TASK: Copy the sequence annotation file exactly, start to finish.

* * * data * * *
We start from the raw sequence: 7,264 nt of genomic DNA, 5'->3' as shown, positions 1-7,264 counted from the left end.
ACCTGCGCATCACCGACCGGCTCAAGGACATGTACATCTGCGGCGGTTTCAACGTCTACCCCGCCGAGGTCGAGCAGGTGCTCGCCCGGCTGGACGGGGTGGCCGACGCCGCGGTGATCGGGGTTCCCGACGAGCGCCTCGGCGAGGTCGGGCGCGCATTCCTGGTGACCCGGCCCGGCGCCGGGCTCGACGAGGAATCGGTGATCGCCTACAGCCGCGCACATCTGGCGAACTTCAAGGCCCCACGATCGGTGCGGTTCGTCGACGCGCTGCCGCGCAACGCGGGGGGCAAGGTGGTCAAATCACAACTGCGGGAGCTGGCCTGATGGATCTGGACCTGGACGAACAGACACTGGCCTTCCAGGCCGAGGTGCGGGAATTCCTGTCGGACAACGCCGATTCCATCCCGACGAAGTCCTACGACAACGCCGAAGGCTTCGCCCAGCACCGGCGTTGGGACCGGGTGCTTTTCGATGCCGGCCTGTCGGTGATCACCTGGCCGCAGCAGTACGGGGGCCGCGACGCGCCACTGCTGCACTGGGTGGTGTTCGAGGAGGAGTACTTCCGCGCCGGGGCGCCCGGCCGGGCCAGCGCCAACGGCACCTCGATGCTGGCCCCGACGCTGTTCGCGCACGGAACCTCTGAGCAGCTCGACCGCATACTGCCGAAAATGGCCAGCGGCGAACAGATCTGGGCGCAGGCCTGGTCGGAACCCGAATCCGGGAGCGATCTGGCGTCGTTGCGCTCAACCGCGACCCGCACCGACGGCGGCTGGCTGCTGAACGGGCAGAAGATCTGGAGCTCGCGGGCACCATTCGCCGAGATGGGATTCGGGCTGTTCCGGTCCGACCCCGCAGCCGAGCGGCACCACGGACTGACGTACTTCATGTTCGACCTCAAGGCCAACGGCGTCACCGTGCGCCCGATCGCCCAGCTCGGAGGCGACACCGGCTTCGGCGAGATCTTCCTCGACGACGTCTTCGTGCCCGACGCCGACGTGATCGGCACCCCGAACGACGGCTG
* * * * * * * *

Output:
We start from the raw sequence: 7,264 nt of genomic DNA, 5'->3' as shown, positions 1-7,264 counted from the left end.
ACCTGCGCATCACCGACCGGCTCAAGGACATGTACATCTGCGGCGGTTTCAACGTCTACCCCGCCGAGGTCGAGCAGGTGCTCGCCCGGCTGGACGGGGTGGCCGACGCCGCGGTGATCGGGGTTCCCGACGAGCGCCTCGGCGAGGTCGGGCGCGCATTCCTGGTGACCCGGCCCGGCGCCGGGCTCGACGAGGAATCGGTGATCGCCTACAGCCGCGCACATCTGGCGAACTTCAAGGCCCCACGATCGGTGCGGTTCGTCGACGCGCTGCCGCGCAACGCGGGGGGCAAGGTGGTCAAATCACAACTGCGGGAGCTGGCCTGATGGATCTGGACCTGGACGAACAGACACTGGCCTTCCAGGCCGAGGTGCGGGAATTCCTGTCGGACAACGCCGATTCCATCCCGACGAAGTCCTACGACAACGCCGAAGGCTTCGCCCAGCACCGGCGTTGGGACCGGGTGCTTTTCGATGCCGGCCTGTCGGTGATCACCTGGCCGCAGCAGTACGGGGGCCGCGACGCGCCACTGCTGCACTGGGTGGTGTTCGAGGAGGAGTACTTCCGCGCCGGGGCGCCCGGCCGGGCCAGCGCCAACGGCACCTCGATGCTGGCCCCGACGCTGTTCGCGCACGGAACCTCTGAGCAGCTCGACCGCATACTGCCGAAAATGGCCAGCGGCGAACAGATCTGGGCGCAGGCCTGGTCGGAACCCGAATCCGGGAGCGATCTGGCGTCGTTGCGCTCAACCGCGACCCGCACCGACGGCGGCTGGCTGCTGAACGGGCAGAAGATCTGGAGCTCGCGGGCACCATTCGCCGAGATGGGATTCGGGCTGTTCCGGTCCGACCCCGCAGCCGAGCGGCACCACGGACTGACGTACTTCATGTTCGACCTCAAGGCCAACGGCGTCACCGTGCGCCCGATCGCCCAGCTCGGAGGCGACACCGGCTTCGGCGAGATCTTCCTCGACGACGTCTTCGTGCCCGACGCCGACGTGATCGGCACCCCGAACGACGGCTG